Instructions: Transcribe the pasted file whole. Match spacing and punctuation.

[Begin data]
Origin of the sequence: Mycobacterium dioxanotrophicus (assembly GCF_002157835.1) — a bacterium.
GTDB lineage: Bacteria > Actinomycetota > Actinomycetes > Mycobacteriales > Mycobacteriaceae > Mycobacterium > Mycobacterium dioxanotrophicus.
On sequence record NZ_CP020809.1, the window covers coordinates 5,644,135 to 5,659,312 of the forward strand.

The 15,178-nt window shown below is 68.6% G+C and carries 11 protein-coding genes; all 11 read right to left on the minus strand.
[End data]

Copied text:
Origin of the sequence: Mycobacterium dioxanotrophicus (assembly GCF_002157835.1) — a bacterium.
GTDB lineage: Bacteria > Actinomycetota > Actinomycetes > Mycobacteriales > Mycobacteriaceae > Mycobacterium > Mycobacterium dioxanotrophicus.
On sequence record NZ_CP020809.1, the window covers coordinates 5,644,135 to 5,659,312 of the forward strand.

The 15,178-nt window shown below is 68.6% G+C and carries 11 protein-coding genes; all 11 read right to left on the minus strand.